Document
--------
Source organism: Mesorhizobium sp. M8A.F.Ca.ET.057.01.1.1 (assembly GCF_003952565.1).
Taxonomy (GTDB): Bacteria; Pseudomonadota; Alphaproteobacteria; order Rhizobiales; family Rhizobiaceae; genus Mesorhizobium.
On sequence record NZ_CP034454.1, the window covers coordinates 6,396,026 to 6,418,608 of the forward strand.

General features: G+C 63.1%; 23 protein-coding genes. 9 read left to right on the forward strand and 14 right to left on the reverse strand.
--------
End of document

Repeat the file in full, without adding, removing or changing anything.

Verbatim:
Source organism: Mesorhizobium sp. M8A.F.Ca.ET.057.01.1.1 (assembly GCF_003952565.1).
Taxonomy (GTDB): Bacteria; Pseudomonadota; Alphaproteobacteria; order Rhizobiales; family Rhizobiaceae; genus Mesorhizobium.
On sequence record NZ_CP034454.1, the window covers coordinates 6,396,026 to 6,418,608 of the forward strand.

General features: G+C 63.1%; 23 protein-coding genes. 9 read left to right on the forward strand and 14 right to left on the reverse strand.